Large Turnout Of Voters Recorded In Kenya

In a bid for what might be the last showdown of a dynastic rivalry that has lasted more than half a century since the presidential candidates’ fathers Jomo Kenyatta and Jaramogi Odinga went from allies in the struggle for independence to bitter rivals, Kenyans began one of the most tensed elections ever. Kenyans began voting Tuesday…”
Moroti Olatujoye
August 8, 2017 11:32 am

In a bid for what might be the last showdown of a dynastic rivalry that has lasted more than half a century since the presidential candidates’ fathers Jomo Kenyatta and Jaramogi Odinga went from allies in the struggle for independence to bitter rivals, Kenyans began one of the most tensed elections ever. Kenyans began voting Tuesday in general elections headlined by a too-close-to-call battle between incumbent Uhuru Kenyatta and his rival Raila Odinga.

According to reports every eligible voter in the country have turned up at polling stations to vote, some from before midnight.

Voting began relatively smoothly, with minor delays and technical hiccups, while all eyes are on a biometric voter identification and tallying system whose success is seen as crucial to a smooth election.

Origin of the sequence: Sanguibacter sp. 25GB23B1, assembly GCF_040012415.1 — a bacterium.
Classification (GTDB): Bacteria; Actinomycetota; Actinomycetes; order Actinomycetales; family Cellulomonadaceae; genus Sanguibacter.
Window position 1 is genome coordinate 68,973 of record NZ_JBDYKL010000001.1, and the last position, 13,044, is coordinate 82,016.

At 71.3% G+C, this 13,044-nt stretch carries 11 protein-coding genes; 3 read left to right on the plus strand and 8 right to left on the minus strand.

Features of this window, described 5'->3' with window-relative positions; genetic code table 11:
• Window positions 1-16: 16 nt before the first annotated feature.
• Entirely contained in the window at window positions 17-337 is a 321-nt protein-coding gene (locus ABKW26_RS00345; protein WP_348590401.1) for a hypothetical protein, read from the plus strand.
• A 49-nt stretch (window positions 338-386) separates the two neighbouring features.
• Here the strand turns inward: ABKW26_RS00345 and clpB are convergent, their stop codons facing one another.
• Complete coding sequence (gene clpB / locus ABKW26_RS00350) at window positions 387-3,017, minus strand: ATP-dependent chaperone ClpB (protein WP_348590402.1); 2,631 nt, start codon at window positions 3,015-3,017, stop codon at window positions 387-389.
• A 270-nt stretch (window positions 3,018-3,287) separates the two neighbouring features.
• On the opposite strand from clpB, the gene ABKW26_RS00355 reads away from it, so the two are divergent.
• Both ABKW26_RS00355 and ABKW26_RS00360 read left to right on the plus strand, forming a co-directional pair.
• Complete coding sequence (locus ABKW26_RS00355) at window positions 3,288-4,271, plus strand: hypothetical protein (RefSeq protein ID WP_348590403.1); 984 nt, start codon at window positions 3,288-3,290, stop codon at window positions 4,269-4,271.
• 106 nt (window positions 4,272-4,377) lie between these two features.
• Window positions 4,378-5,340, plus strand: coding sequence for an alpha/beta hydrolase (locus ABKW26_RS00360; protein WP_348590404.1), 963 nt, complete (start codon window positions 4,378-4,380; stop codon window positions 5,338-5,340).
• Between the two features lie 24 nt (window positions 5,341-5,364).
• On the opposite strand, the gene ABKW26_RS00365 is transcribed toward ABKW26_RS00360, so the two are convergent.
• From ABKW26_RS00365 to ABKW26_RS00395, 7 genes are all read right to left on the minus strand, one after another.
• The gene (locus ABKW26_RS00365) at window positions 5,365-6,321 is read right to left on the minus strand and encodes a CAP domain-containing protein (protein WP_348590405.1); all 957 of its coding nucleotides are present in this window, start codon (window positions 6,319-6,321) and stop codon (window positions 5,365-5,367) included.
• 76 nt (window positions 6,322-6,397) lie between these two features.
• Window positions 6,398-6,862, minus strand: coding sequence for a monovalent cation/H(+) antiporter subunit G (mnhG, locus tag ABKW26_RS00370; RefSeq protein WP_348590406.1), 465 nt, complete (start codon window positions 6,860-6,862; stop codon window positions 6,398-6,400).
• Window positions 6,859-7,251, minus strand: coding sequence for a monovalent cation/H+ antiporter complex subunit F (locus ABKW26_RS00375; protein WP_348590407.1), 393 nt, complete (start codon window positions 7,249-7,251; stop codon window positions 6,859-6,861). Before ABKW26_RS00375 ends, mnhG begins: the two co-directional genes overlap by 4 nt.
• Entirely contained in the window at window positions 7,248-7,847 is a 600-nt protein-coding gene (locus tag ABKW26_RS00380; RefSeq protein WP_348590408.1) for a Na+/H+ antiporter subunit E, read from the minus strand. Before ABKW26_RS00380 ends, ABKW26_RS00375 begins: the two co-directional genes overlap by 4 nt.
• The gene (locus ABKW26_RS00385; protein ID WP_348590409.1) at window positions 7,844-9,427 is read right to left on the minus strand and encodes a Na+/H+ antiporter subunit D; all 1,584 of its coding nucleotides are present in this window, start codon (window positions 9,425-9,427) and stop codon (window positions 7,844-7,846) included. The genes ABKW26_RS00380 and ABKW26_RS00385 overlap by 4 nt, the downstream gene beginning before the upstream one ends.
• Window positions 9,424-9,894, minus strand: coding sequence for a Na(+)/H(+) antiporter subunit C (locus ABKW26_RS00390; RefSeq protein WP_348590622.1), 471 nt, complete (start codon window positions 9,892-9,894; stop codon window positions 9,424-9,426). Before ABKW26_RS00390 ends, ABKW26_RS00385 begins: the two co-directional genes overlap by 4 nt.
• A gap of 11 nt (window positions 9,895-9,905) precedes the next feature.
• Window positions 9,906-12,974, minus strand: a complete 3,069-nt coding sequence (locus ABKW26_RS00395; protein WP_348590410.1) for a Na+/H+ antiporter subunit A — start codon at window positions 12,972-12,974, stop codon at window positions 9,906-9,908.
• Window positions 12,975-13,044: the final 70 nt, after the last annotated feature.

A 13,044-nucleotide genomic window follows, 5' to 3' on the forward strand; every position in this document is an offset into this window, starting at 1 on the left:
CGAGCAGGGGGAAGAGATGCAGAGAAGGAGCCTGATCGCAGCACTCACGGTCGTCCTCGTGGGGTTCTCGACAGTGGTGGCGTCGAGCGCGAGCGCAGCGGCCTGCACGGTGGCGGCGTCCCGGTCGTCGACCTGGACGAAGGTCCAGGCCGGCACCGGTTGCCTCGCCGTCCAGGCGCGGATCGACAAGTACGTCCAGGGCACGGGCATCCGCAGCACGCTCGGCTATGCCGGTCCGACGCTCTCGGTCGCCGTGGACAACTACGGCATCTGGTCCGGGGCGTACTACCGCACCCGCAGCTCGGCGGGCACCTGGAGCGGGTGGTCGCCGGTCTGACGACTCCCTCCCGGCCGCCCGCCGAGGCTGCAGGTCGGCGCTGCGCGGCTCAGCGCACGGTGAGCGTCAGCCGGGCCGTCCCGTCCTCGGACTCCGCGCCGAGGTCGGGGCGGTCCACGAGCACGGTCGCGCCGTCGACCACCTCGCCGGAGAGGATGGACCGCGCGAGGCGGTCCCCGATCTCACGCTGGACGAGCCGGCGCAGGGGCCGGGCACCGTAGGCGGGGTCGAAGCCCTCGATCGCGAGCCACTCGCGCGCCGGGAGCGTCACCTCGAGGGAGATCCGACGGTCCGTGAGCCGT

Tensions soared in the last days of the campaign with the murder of a top election official in charge of the electronic voting system and opposition claims of a plot to rig the vote heightening a feverish atmosphere of conspiracy and suspicion.

The polls come a decade after a shambolic election — which foreign observers agreed was riddled with irregularities — sparked violence which left more than 1,100 dead and 600,000 displaced.

Odinga, 72, who is the flagbearer for the NASA coalition, is taking his fourth and likely final stab at the presidency.

He claims elections in 2007 and 2013 were stolen from him and right up until the eve of the vote, insisted that Kenyatta’s Jubilee Party planned to rig Tuesday’s presidential election.

Elections in 2013 were marred by the widespread failure of the electronic system, forcing officials to revert to manual counting of the vote. However Odinga took his grievances to the courts instead of the streets, where he lost.

 

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